Earlier this week, on Monday, July 10th, the Juno mission accomplished an historic feet as it passed directly over Jupiter's most famous feature – the Great Red Spot. This massive anticyclonic storm has been raging for centuries, and Juno's scheduled flyby was the closest any mission has ever come to it. It all took place at 7:06 p.m. PDT (11:06 p.m. EDT), just days after the probe celebrated its first year of orbiting the planet.
And today - Wednesday, July 12th, a few days ahead of schedule - NASA began releasing the pics that Juno snapped with its imager - the JunoCam - to the public. As part of the missions' seventh orbit around the planet (perijove 7) these images are the closest and most detailed look of Jupiter's Great Red Spot to date. And as you can clearly see by going to the JunoCam website, the pictures are a sight to behold!
And as always, citizen scientists and amateur astronomers are already busy processing the images. This level of public involvement in a NASA mission is something quite new. Prior to every perijove, NASA has asked for public input on what features they would like to see imaged. These Points of Interest (POIs), as they are called, are then photographed, and the public has had the option of helping to process them for public consumption.
As Scott Bolton - the associate VP at the Southwest Research Institute (SwRI) and the Principle Investigator (PI) of the Juno mission - said in a NASA press release, "For generations people from all over the world and all walks of life have marveled over the Great Red Spot. Now we are finally going to see what this storm looks like up close and personal." And in just the past two days, several processed images have already come in.
Consider the images that were processed by Jason Major - an amateur astronomer and graphic designer who created the astronomy website Lights in the Dark. In the image above (his own work), we see a cropped version of the original JunoCam image in order to put Jupiter's Great Red Spot center-frame. It was then color-adjusted and enhanced to mark the boundaries of the storm's "eye" and the swirling clouds that surround it more clearly.
On his website, Major described the method he used to bring this image to life:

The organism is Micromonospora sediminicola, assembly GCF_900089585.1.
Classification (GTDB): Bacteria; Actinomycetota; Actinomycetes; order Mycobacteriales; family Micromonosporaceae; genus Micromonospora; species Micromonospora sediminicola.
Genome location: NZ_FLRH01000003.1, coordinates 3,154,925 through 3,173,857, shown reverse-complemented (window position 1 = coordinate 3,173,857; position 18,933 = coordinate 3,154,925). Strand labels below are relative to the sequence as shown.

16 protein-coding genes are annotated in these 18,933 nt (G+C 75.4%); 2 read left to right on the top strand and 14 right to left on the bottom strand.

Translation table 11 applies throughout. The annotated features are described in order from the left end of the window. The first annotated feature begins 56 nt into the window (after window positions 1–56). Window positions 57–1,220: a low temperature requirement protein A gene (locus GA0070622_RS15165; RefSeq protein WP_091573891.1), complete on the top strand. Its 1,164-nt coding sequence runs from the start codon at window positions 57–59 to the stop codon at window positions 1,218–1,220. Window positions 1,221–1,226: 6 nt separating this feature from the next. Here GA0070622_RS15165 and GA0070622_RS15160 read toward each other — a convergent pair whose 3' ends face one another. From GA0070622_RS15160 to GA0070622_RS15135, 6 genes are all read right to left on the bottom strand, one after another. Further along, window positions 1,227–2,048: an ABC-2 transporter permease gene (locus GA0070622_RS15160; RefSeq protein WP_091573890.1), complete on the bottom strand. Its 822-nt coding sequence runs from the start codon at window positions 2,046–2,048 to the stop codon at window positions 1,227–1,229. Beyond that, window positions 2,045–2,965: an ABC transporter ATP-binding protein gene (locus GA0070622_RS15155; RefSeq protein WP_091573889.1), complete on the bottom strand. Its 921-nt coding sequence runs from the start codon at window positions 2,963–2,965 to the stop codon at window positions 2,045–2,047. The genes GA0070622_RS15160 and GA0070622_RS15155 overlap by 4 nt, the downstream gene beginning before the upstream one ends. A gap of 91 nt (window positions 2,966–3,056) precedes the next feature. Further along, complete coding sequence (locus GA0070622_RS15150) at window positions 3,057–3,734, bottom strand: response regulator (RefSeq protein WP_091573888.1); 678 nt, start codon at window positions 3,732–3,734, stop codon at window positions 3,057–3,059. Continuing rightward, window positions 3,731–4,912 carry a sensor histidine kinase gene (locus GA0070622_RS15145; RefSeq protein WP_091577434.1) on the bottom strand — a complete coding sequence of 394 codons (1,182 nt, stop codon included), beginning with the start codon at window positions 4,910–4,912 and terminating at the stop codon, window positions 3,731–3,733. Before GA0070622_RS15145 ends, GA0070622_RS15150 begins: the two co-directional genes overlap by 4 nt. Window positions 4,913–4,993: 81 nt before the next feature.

"[T]he image above is my first rendering made from a map-projected PNG file which centers and fully-frames the giant storm in contrast- and color-enhanced detail... The resolution is low but this is what my "high-speed" workflow is set up for—higher resolution images will take more time and I'm anticipating some incredible versions to be created and posted later today and certainly by tomorrow and Friday by some of the processing superstars in the imaging community (Kevin, Seán, Björn, Gerald, I'm looking at you!)"
Above is another one of Major's processed images, which was released shortly after the first one. This image shows the GRS in a larger context, using the full JunoCam image, and similarly processed to show contrasts. The same image was processed and submitted to the Juno website by amateur astronomers Amadeo Bellotti and Oliver Jenkins - though their submissions are admittedly less clear and colorful than Major's work.
Other images include "Juno Eye", a close up of Jupiter's northern hemisphere that was processed by our good friend, Kevin M. Gill. Shown below, this image is a slight departure from the others (which focused intently on Jupiter's Great Red Spot) to capture a close-up of the swirls in Jupiter's northern polar atmosphere. Much like the GRS, these swirls are eddies that are created by Jupiter's extremely high winds.
The Juno mission reached perijove - i.e. the point in its orbit where it is closest to Jupiter's center - on July 10th at 6:55 p.m. PDT (9:55 p.m. EDT). At this time, it was about 3,500 km (2,200 mi) above Jupiter's cloud tops. Eleven minutes and 33 seconds later, it was passing directly over the anticyclonic storm at a distance of about 9,000 km (5,600 mi); at which time, all eight of its instruments were trained on the feature.
In addition to the stunning array of images Juno has sent back, its suite of scientific instruments have gathered volumes of data on this gas giant. In fact, the early science results from the mission have shown just how turbulent and violent Jupiter's atmosphere is, and revealed things about its complex interior structure, polar aurorae, its gravity and its magnetic field.
The Juno mission reached Jupiter on July 5th, 2016, becoming the second probe in history to establish orbit around the planet. By the time the mission is scheduled to end in 2018 (barring any mission extensions), scientist hope to have learned a great deal about the planet's structure and history of formation.
Given that this knowledge is likely to reveal things about the early history and formation of the Solar System, the payoffs from this mission are sure to be felt for many years to come after it is decommissioned.